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Mol Cell Biol. 1997 May;17(5):2436-47.

Genetic and biochemical analysis of Msh2p-Msh6p: role of ATP hydrolysis and Msh2p-Msh6p subunit interactions in mismatch base pair recognition.

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  • 1Section of Genetics and Development, Cornell University, Ithaca, New York 14853-2703, USA.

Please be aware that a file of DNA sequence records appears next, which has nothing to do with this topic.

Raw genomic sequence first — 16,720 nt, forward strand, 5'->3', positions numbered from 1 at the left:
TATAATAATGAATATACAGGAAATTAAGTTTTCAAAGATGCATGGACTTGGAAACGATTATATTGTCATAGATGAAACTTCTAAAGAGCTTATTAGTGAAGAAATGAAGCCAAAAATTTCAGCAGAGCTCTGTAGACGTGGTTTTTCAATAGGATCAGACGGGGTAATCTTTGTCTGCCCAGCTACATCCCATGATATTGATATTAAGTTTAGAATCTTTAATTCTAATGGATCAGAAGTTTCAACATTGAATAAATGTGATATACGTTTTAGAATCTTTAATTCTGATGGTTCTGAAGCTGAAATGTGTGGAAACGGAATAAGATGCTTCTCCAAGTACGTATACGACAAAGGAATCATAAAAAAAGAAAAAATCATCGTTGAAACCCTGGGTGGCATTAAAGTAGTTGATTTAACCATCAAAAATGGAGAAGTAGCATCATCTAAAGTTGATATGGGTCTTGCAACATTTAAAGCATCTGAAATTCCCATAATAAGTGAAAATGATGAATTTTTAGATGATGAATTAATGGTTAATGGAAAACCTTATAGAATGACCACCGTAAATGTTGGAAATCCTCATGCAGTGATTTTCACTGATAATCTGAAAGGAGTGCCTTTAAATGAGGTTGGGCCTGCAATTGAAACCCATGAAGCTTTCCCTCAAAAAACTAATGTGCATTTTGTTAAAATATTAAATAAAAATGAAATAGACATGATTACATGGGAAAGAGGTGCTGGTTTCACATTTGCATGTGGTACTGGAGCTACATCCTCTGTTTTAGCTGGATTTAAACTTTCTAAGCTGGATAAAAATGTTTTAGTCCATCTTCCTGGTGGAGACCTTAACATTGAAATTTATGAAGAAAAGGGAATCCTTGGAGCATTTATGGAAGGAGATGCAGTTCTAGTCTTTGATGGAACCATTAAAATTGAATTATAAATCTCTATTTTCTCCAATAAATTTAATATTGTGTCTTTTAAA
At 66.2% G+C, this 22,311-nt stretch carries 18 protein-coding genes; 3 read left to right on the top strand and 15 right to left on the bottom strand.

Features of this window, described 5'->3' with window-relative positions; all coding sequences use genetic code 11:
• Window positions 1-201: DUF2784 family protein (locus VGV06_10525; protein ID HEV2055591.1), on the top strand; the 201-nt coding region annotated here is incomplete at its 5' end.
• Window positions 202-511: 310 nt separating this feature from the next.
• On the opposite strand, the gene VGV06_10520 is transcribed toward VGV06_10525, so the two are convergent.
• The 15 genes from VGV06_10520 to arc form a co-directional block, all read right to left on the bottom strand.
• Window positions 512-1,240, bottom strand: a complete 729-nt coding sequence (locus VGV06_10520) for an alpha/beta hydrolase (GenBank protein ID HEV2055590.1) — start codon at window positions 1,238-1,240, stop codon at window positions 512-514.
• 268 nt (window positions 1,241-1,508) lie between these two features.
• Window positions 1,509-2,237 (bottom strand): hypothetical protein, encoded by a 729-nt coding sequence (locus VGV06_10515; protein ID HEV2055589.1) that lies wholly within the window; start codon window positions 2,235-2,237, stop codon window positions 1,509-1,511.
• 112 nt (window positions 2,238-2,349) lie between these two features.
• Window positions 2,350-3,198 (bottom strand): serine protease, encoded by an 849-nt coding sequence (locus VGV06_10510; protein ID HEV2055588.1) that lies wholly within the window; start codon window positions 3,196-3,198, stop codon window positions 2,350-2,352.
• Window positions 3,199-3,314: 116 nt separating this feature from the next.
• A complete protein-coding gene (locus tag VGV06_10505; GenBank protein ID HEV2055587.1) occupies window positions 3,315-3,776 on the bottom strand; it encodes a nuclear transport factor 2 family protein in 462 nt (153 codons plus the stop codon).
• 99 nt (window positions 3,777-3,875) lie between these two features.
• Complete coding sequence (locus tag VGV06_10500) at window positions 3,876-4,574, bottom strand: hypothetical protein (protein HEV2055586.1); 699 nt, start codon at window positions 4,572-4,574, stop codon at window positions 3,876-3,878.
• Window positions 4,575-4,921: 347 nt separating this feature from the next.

Recent studies have shown that Saccharomyces cerevisiae Msh2p and Msh6p form a complex that specifically binds to DNA containing base pair mismatches. In this study, we performed a genetic and biochemical analysis of the Msh2p-Msh6p complex by introducing point mutations in the ATP binding and putative helix-turn-helix domains of MSH2. The effects of these mutations were analyzed genetically by measuring mutation frequency and biochemically by measuring the stability, mismatch binding activity, and ATPase activity of msh2p (mutant msh2p)-Msh6p complexes. A mutation in the ATP binding domain of MSH2 did not affect the mismatch binding specificity of the msh2p-Msh6p complex; however, this mutation conferred a dominant negative phenotype when the mutant gene was overexpressed in a wild-type strain, and the mutant protein displayed biochemical defects consistent with defects in mismatch repair downstream of mismatch recognition. Helix-turn-helix domain mutant proteins displayed two different properties. One class of mutant proteins was defective in forming complexes with Msh6p and also failed to recognize base pair mismatches. A second class of mutant proteins displayed properties similar to those observed for the ATP binding domain mutant protein. Taken together, these data suggested that the proposed helix-turn-helix domain of Msh2p was unlikely to be involved in mismatch recognition. We propose that the MSH2 helix-turn-helix domain mediates changes in Msh2p-Msh6p interactions that are induced by ATP hydrolysis; the net result of these changes is a modulation of mismatch recognition.

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